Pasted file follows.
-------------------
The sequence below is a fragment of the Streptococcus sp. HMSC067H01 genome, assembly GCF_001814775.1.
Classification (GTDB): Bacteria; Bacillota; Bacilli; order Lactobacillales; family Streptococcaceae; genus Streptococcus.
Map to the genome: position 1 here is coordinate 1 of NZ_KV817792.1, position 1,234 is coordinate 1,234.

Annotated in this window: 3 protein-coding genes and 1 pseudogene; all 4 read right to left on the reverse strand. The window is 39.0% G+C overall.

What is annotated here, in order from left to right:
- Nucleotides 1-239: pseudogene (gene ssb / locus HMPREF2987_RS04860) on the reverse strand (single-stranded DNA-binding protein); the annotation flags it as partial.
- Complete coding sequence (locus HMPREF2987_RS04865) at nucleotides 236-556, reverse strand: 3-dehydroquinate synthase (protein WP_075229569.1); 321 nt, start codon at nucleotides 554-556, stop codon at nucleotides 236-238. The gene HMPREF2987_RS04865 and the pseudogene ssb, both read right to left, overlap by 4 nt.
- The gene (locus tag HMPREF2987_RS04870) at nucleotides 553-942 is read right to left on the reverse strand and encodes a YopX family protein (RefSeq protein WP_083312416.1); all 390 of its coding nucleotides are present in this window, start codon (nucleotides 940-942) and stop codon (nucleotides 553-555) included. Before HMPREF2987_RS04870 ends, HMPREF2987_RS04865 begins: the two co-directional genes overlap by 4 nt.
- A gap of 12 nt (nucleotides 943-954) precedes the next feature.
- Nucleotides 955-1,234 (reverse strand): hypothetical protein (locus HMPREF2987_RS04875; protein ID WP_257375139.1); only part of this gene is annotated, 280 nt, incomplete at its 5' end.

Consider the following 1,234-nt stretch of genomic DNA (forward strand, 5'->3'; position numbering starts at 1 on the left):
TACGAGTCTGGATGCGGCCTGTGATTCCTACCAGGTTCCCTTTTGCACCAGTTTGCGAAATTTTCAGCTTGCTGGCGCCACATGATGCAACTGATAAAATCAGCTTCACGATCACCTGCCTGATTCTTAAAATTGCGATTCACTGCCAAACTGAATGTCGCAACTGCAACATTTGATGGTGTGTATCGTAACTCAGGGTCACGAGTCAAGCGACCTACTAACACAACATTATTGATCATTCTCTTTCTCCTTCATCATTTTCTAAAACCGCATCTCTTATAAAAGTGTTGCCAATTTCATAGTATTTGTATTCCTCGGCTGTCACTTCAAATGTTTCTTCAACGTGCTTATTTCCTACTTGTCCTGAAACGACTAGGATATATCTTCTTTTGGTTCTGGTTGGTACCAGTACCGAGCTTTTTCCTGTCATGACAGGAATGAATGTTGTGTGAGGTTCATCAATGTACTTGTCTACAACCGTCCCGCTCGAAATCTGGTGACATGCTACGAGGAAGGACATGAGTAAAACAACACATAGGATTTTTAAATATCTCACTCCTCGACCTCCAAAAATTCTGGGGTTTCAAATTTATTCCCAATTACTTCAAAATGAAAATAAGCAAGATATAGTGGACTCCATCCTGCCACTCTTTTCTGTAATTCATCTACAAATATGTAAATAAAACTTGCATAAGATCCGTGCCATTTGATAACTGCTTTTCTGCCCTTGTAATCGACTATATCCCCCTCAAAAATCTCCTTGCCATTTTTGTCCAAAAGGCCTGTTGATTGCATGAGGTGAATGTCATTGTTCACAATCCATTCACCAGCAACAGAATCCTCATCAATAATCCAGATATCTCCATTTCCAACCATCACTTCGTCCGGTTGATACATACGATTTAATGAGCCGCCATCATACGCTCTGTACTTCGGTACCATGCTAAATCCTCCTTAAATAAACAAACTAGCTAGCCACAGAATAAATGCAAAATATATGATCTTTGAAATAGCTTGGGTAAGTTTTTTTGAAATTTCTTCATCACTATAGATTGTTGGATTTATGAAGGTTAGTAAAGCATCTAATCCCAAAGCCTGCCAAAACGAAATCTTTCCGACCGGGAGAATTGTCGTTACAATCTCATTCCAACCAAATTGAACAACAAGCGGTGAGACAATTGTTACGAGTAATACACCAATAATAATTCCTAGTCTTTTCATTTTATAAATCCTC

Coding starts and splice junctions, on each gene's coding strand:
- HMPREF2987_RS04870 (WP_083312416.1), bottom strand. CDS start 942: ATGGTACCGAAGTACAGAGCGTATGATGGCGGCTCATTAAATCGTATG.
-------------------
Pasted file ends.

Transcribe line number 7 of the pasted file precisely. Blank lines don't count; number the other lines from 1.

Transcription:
- Complete coding sequence (locus HMPREF2987_RS04865) at nucleotides 236-556, reverse strand: 3-dehydroquinate synthase (protein WP_075229569.1); 321 nt, start codon at nucleotides 554-556, stop codon at nucleotides 236-238. The gene HMPREF2987_RS04865 and the pseudogene ssb, both read right to left, overlap by 4 nt.